This review contains spoilers for Iron Fist season two.
Iron Fist is far from a struggle. There were signs of a better Danny Rand (Finn Jones) in last year’s The Defenders, but Iron Fist season two completely switches things up to deliver a fantastic story about self-discovery. With Raven Metzner replacing Scott Buck as showrunner comes a new direction, one that propels Iron Fist to the top of Marvel’s Netflix slate.
With a more streamlined story at 10 episodes, season two does away from the large, mythological stories of K’un-Lun and gives much-needed focus on its cast of characters. Danny himself is struggling with his sense of duty after The Hand is defeated and Matt Murdock’s leaves a vague final request to protect his city. So Danny spends his nights on the streets of Chinatown, trying to prevent a war between the Triads and the Hatchets, while Colleen Wing (Jessica Henwick) has shut down her dojo and hung up her katana. Ward (Tom Pelphrey) attends NA meetings and carries on an affair with the meeting facilitator and Joy (Jessica Stroup) teams up with Davos (Sacha Dhawan) to take down Danny.
What Metzner seems to understand is that Danny, from the outset, isn’t particularly interesting. Most of that might be a fault of the narrative direction in season one, which never allowed Danny to feel like an actual person. Danny’s brashness in The Defenders gave a more clear picture of him: he’s a kid desperately wanting to be the hero. But there’s maturity to him in Iron Fist’s second season. His search for who he is a lot more relatable than a tale of survival we never get told. When Danny tells Colleen she should be the one take on the power of the dragon, it’s a genuine moment of that maturity being put into action, as if Danny has actually learned something. He’s not a sidelined character at all — he’s an actual character.
Colleen’s story of figuring out her past seems to stall for a bit in the middle of the season, but it comes full circle so organically and it’s amazing. Colleen suffered from a rash explanation of her back story during season one, her relationship with Bakuto dealt with in a flash, but she travels a similar path to Danny here. As Danny fights on the streets at night to better understand himself, Colleen hides away from the events of The Defenders. Still, she always finds herself fighting by Danny’s side, and the joy on her face as she kicks ass is so clear, it makes her transformation into the Iron Fist even more logical. Danny and Colleen’s relationship is sweet and innocent at times, giving balance to the much more action-packed moments of the series. Their ending only feels natural because it’s not an ending at all. As Danny leaves for Japan with Ward to learn more about the history of the Iron Fist, Colleen finally takes to the streets to protect her city, completely in her element in a way that Danny never was.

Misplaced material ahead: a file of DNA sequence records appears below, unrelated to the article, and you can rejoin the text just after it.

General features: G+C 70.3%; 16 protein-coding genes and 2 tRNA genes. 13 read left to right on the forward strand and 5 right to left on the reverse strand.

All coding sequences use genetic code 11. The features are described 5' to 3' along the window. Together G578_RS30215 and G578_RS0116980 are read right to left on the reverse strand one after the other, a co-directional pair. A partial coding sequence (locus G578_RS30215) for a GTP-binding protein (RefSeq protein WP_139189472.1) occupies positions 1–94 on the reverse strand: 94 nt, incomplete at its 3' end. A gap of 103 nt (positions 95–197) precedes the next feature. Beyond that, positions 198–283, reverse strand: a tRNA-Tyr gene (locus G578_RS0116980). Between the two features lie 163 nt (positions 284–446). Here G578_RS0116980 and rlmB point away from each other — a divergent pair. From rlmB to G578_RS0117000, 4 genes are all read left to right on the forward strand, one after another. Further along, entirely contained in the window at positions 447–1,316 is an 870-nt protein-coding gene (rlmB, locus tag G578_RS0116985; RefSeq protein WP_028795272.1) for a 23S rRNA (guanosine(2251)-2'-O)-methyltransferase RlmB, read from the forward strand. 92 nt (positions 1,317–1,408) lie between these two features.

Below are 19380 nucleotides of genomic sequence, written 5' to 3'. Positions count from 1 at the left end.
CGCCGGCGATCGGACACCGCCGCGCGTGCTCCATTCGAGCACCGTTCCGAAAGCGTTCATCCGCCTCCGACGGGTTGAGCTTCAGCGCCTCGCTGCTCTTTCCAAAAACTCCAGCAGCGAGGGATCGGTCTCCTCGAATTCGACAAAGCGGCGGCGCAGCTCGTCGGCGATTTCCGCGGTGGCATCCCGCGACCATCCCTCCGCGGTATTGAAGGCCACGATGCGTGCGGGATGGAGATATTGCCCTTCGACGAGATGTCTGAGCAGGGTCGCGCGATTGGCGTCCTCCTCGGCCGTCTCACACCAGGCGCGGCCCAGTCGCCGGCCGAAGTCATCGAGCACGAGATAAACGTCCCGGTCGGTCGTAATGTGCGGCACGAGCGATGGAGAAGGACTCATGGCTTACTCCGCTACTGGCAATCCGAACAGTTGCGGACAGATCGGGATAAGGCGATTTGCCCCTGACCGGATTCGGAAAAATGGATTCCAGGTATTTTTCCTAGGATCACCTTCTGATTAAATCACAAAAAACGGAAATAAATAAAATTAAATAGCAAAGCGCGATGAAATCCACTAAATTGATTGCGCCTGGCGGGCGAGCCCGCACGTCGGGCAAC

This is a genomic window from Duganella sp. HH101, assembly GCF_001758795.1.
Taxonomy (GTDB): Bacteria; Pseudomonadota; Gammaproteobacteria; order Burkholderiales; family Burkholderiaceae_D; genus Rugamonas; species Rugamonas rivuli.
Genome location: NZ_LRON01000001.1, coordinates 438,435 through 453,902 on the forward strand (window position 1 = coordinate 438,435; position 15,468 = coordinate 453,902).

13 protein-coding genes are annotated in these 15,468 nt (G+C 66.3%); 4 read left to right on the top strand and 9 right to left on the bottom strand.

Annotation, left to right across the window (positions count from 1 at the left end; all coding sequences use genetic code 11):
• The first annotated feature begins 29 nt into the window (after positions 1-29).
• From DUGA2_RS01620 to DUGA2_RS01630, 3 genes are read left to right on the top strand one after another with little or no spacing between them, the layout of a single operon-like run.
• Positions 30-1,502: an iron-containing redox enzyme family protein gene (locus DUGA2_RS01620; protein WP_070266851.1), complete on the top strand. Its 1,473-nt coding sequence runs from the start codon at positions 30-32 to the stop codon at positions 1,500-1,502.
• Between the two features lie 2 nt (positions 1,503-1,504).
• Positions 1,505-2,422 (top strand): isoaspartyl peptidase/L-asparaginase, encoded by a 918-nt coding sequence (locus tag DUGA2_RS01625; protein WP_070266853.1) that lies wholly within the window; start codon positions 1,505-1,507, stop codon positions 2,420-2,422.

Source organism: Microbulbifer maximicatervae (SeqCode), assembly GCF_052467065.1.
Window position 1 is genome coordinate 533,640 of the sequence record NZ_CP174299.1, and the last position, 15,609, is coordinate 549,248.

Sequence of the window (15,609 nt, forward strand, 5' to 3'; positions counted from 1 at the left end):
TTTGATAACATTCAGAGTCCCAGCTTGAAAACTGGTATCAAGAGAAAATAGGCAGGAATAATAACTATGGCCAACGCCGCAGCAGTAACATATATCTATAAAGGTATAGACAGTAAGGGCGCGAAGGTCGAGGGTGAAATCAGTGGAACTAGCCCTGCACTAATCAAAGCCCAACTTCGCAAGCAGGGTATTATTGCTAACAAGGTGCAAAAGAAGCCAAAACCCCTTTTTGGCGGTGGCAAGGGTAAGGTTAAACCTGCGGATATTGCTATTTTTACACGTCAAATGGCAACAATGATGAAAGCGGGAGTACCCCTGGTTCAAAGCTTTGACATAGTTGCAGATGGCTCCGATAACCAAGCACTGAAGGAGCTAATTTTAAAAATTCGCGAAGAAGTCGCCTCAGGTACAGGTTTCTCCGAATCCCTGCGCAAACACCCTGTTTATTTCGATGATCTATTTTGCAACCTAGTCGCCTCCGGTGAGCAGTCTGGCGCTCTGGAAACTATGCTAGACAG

Ward, who arguably had the most interesting season one, spends most of his time away from the war being waged in the streets. His is a more personal story, one about recovery and reforming familial ties with Danny and Joy. Ward feels the most grounded. However, Joy is miles more interesting here than in season one. Her team-up with Davos still feels weird, but she doesn’t spend the entire time wavering between her convictions this time around. Instead, her anger is palatable and understandable.
The larger story is a lot easier to grasp as well. Davos, still upset that Danny is the Iron Fist and has lost K’un-Lun by neglecting his duty, works to take Danny’s power away from him. Ultimately, Davos is the perfect example of a teenager not getting what he wants. In a way, he feels like Kylo Ren, throwing tantrums when he’s misunderstood and claiming other people’s destiny as his birth right. But unlike Kylo Ren, Davos’ back story reveals much about his character and provides great context to the personal nature of Danny and Davos’ relationship and, ultimately, their falling out.
Of course, Davos isn’t the only villain this season. Alice Eve takes on the role of Mary Walker, an assassin with Dissociative Identity Disorder. It’s never made clear what her powers are, but she’s an interesting addition to the Iron Fist team. With the discovery of another self, one more dangerous than Mary or Walker, Mary Walker could either be villain or foe at any time.
This season is very character heavy, but the action sequences are exhilarating to watch. The energy Jessica Henwick and Finn Jones bring to these scenes, as well as their chemistry, really gives this show a breath of fresh air. I didn’t think it was possible. In fact, I was dreading watching this season. But season two just flows so well, it’s hard to imagine that it was ever as bad as it was. Compare both season endings: in season one, Colleen and Danny discover K’un-Lun has been destroyed. But for 13 episodes, the show never gave us reason to care about K’un-Lun. Season two’s ending is much more exciting and spells major implications for season three. Danny certainly learns something and this journey is one I’ll happily set out on.